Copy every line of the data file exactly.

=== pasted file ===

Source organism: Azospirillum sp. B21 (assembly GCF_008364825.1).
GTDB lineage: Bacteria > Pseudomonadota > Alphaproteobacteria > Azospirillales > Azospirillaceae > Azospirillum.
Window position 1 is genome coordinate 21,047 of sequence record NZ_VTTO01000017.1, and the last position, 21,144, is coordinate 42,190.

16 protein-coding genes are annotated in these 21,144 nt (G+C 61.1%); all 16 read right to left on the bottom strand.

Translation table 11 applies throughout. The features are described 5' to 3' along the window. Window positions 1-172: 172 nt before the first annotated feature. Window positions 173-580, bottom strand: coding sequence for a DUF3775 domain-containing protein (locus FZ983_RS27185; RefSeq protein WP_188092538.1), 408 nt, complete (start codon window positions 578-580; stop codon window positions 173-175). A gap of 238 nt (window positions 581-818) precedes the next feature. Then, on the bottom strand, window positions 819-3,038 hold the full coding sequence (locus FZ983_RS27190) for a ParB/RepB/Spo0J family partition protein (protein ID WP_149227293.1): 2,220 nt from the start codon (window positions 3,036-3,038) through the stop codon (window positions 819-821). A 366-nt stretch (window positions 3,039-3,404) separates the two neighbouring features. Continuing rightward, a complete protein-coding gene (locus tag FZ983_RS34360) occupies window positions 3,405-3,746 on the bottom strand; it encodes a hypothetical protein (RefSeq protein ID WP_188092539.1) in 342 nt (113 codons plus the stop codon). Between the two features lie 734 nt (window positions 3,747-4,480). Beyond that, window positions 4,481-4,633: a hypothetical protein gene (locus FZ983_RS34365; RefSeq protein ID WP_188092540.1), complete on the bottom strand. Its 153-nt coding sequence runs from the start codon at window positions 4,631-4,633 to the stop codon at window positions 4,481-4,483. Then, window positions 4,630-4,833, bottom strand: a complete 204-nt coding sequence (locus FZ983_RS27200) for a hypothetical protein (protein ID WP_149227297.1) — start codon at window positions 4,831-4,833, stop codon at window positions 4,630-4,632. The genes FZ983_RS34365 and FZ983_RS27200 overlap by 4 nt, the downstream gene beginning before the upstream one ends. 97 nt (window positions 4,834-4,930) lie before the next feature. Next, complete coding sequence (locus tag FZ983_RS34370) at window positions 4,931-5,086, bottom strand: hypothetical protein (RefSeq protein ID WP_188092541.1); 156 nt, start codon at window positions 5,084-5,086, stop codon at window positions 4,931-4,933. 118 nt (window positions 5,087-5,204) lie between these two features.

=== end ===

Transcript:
Source organism: Azospirillum sp. B21 (assembly GCF_008364825.1).
GTDB lineage: Bacteria > Pseudomonadota > Alphaproteobacteria > Azospirillales > Azospirillaceae > Azospirillum.
Window position 1 is genome coordinate 21,047 of sequence record NZ_VTTO01000017.1, and the last position, 21,144, is coordinate 42,190.

16 protein-coding genes are annotated in these 21,144 nt (G+C 61.1%); all 16 read right to left on the bottom strand.

Translation table 11 applies throughout. The features are described 5' to 3' along the window. Window positions 1-172: 172 nt before the first annotated feature. Window positions 173-580, bottom strand: coding sequence for a DUF3775 domain-containing protein (locus FZ983_RS27185; RefSeq protein WP_188092538.1), 408 nt, complete (start codon window positions 578-580; stop codon window positions 173-175). A gap of 238 nt (window positions 581-818) precedes the next feature. Then, on the bottom strand, window positions 819-3,038 hold the full coding sequence (locus FZ983_RS27190) for a ParB/RepB/Spo0J family partition protein (protein ID WP_149227293.1): 2,220 nt from the start codon (window positions 3,036-3,038) through the stop codon (window positions 819-821). A 366-nt stretch (window positions 3,039-3,404) separates the two neighbouring features. Continuing rightward, a complete protein-coding gene (locus tag FZ983_RS34360) occupies window positions 3,405-3,746 on the bottom strand; it encodes a hypothetical protein (RefSeq protein ID WP_188092539.1) in 342 nt (113 codons plus the stop codon). Between the two features lie 734 nt (window positions 3,747-4,480). Beyond that, window positions 4,481-4,633: a hypothetical protein gene (locus FZ983_RS34365; RefSeq protein ID WP_188092540.1), complete on the bottom strand. Its 153-nt coding sequence runs from the start codon at window positions 4,631-4,633 to the stop codon at window positions 4,481-4,483. Then, window positions 4,630-4,833, bottom strand: a complete 204-nt coding sequence (locus FZ983_RS27200) for a hypothetical protein (protein ID WP_149227297.1) — start codon at window positions 4,831-4,833, stop codon at window positions 4,630-4,632. The genes FZ983_RS34365 and FZ983_RS27200 overlap by 4 nt, the downstream gene beginning before the upstream one ends. 97 nt (window positions 4,834-4,930) lie before the next feature. Next, complete coding sequence (locus tag FZ983_RS34370) at window positions 4,931-5,086, bottom strand: hypothetical protein (RefSeq protein ID WP_188092541.1); 156 nt, start codon at window positions 5,084-5,086, stop codon at window positions 4,931-4,933. 118 nt (window positions 5,087-5,204) lie between these two features.